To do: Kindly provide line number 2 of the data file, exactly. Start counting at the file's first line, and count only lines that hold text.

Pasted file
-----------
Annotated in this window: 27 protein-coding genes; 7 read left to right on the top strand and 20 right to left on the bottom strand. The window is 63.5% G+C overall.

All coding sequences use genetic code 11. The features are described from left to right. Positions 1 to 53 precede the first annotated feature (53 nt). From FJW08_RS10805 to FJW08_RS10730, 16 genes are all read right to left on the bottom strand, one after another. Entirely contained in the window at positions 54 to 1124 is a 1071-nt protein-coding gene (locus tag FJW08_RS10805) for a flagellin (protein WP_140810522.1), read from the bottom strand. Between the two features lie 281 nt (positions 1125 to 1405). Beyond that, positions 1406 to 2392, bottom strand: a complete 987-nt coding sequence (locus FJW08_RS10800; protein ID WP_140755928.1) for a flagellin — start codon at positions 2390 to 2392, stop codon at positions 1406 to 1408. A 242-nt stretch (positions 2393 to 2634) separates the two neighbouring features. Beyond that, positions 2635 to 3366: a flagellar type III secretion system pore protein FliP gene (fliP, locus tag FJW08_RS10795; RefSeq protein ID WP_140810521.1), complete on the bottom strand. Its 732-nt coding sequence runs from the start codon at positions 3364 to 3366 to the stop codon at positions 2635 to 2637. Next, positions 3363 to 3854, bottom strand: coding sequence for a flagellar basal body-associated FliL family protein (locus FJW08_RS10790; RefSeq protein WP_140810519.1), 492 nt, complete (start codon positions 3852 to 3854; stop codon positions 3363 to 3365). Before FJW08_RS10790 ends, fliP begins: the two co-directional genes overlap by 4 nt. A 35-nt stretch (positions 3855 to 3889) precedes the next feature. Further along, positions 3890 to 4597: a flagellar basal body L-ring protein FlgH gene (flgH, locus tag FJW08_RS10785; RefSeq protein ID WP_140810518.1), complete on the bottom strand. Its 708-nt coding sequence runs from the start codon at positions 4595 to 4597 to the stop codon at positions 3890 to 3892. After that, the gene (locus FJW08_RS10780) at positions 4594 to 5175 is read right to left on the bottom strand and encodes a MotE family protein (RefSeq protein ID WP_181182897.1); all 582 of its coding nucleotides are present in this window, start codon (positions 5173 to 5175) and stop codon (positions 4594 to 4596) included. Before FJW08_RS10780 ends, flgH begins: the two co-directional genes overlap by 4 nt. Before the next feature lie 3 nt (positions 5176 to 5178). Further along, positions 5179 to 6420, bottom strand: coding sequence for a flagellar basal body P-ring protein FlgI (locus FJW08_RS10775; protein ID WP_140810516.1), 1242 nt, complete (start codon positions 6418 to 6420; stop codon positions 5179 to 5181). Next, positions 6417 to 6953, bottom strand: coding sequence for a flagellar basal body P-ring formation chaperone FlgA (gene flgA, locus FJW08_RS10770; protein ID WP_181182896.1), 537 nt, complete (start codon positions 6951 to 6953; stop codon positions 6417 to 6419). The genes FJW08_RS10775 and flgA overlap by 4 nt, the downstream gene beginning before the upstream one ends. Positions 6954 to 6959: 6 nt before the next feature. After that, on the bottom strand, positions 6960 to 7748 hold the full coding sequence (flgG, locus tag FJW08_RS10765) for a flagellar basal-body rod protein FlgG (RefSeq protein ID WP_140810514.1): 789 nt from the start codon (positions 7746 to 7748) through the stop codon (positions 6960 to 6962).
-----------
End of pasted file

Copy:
All coding sequences use genetic code 11. The features are described from left to right. Positions 1 to 53 precede the first annotated feature (53 nt). From FJW08_RS10805 to FJW08_RS10730, 16 genes are all read right to left on the bottom strand, one after another. Entirely contained in the window at positions 54 to 1124 is a 1071-nt protein-coding gene (locus tag FJW08_RS10805) for a flagellin (protein WP_140810522.1), read from the bottom strand. Between the two features lie 281 nt (positions 1125 to 1405). Beyond that, positions 1406 to 2392, bottom strand: a complete 987-nt coding sequence (locus FJW08_RS10800; protein ID WP_140755928.1) for a flagellin — start codon at positions 2390 to 2392, stop codon at positions 1406 to 1408. A 242-nt stretch (positions 2393 to 2634) separates the two neighbouring features. Beyond that, positions 2635 to 3366: a flagellar type III secretion system pore protein FliP gene (fliP, locus tag FJW08_RS10795; RefSeq protein ID WP_140810521.1), complete on the bottom strand. Its 732-nt coding sequence runs from the start codon at positions 3364 to 3366 to the stop codon at positions 2635 to 2637. Next, positions 3363 to 3854, bottom strand: coding sequence for a flagellar basal body-associated FliL family protein (locus FJW08_RS10790; RefSeq protein WP_140810519.1), 492 nt, complete (start codon positions 3852 to 3854; stop codon positions 3363 to 3365). Before FJW08_RS10790 ends, fliP begins: the two co-directional genes overlap by 4 nt. A 35-nt stretch (positions 3855 to 3889) precedes the next feature. Further along, positions 3890 to 4597: a flagellar basal body L-ring protein FlgH gene (flgH, locus tag FJW08_RS10785; RefSeq protein ID WP_140810518.1), complete on the bottom strand. Its 708-nt coding sequence runs from the start codon at positions 4595 to 4597 to the stop codon at positions 3890 to 3892. After that, the gene (locus FJW08_RS10780) at positions 4594 to 5175 is read right to left on the bottom strand and encodes a MotE family protein (RefSeq protein ID WP_181182897.1); all 582 of its coding nucleotides are present in this window, start codon (positions 5173 to 5175) and stop codon (positions 4594 to 4596) included. Before FJW08_RS10780 ends, flgH begins: the two co-directional genes overlap by 4 nt. Before the next feature lie 3 nt (positions 5176 to 5178). Further along, positions 5179 to 6420, bottom strand: coding sequence for a flagellar basal body P-ring protein FlgI (locus FJW08_RS10775; protein ID WP_140810516.1), 1242 nt, complete (start codon positions 6418 to 6420; stop codon positions 5179 to 5181). Next, positions 6417 to 6953, bottom strand: coding sequence for a flagellar basal body P-ring formation chaperone FlgA (gene flgA, locus FJW08_RS10770; protein ID WP_181182896.1), 537 nt, complete (start codon positions 6951 to 6953; stop codon positions 6417 to 6419). The genes FJW08_RS10775 and flgA overlap by 4 nt, the downstream gene beginning before the upstream one ends. Positions 6954 to 6959: 6 nt before the next feature. After that, on the bottom strand, positions 6960 to 7748 hold the full coding sequence (flgG, locus tag FJW08_RS10765) for a flagellar basal-body rod protein FlgG (RefSeq protein ID WP_140810514.1): 789 nt from the start codon (positions 7746 to 7748) through the stop codon (positions 6960 to 6962).